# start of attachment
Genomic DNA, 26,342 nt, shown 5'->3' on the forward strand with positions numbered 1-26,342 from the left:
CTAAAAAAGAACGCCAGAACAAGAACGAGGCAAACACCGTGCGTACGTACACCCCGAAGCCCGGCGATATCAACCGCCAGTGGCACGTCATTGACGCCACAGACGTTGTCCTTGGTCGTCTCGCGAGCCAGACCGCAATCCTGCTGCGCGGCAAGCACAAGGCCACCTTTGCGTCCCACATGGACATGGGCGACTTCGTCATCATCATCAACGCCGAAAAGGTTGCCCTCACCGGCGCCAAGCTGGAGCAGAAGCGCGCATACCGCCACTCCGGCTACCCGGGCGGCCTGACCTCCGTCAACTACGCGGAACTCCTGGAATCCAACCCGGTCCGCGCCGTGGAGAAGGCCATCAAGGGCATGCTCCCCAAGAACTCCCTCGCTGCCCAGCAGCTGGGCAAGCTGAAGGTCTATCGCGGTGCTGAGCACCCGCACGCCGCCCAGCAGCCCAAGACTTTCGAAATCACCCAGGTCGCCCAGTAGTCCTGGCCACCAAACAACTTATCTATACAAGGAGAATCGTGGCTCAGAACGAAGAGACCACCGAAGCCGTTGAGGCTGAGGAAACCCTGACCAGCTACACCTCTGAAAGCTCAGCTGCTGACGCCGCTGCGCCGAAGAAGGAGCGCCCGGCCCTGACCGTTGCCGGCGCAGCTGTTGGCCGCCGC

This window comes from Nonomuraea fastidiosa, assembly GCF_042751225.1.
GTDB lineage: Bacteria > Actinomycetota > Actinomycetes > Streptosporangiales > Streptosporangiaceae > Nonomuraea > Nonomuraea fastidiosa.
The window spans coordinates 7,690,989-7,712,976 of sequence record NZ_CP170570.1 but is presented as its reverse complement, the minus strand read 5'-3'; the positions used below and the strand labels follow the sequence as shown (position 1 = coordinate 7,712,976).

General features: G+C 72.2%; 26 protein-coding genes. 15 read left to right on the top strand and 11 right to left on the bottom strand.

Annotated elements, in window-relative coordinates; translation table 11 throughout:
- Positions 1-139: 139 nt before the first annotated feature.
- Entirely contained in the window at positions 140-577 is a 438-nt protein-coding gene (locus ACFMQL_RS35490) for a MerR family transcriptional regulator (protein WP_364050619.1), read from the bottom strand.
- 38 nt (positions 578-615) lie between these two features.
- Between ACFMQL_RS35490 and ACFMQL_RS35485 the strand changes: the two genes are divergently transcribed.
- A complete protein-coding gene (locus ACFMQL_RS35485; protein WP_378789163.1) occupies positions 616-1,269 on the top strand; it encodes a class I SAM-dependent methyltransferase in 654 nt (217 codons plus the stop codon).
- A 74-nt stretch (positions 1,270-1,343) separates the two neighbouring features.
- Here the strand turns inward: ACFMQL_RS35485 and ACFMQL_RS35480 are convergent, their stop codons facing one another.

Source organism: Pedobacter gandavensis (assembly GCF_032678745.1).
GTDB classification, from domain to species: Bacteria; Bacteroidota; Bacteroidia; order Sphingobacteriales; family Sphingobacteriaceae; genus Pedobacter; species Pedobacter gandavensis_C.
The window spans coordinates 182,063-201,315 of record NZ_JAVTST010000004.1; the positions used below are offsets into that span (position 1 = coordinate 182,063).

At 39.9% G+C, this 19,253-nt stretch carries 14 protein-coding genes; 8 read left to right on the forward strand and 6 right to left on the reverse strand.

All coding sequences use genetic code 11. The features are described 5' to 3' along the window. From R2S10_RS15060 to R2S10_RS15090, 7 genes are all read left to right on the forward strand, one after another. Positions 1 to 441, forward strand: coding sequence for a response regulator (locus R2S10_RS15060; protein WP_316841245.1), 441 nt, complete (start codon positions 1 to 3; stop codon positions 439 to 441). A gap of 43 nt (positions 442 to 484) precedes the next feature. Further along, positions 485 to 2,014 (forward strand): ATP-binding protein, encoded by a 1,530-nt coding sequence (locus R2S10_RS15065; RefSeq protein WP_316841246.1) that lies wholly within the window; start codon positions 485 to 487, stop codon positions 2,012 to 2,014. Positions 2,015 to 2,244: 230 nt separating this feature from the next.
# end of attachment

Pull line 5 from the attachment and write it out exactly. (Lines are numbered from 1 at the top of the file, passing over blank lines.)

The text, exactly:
The window spans coordinates 7,690,989-7,712,976 of sequence record NZ_CP170570.1 but is presented as its reverse complement, the minus strand read 5'-3'; the positions used below and the strand labels follow the sequence as shown (position 1 = coordinate 7,712,976).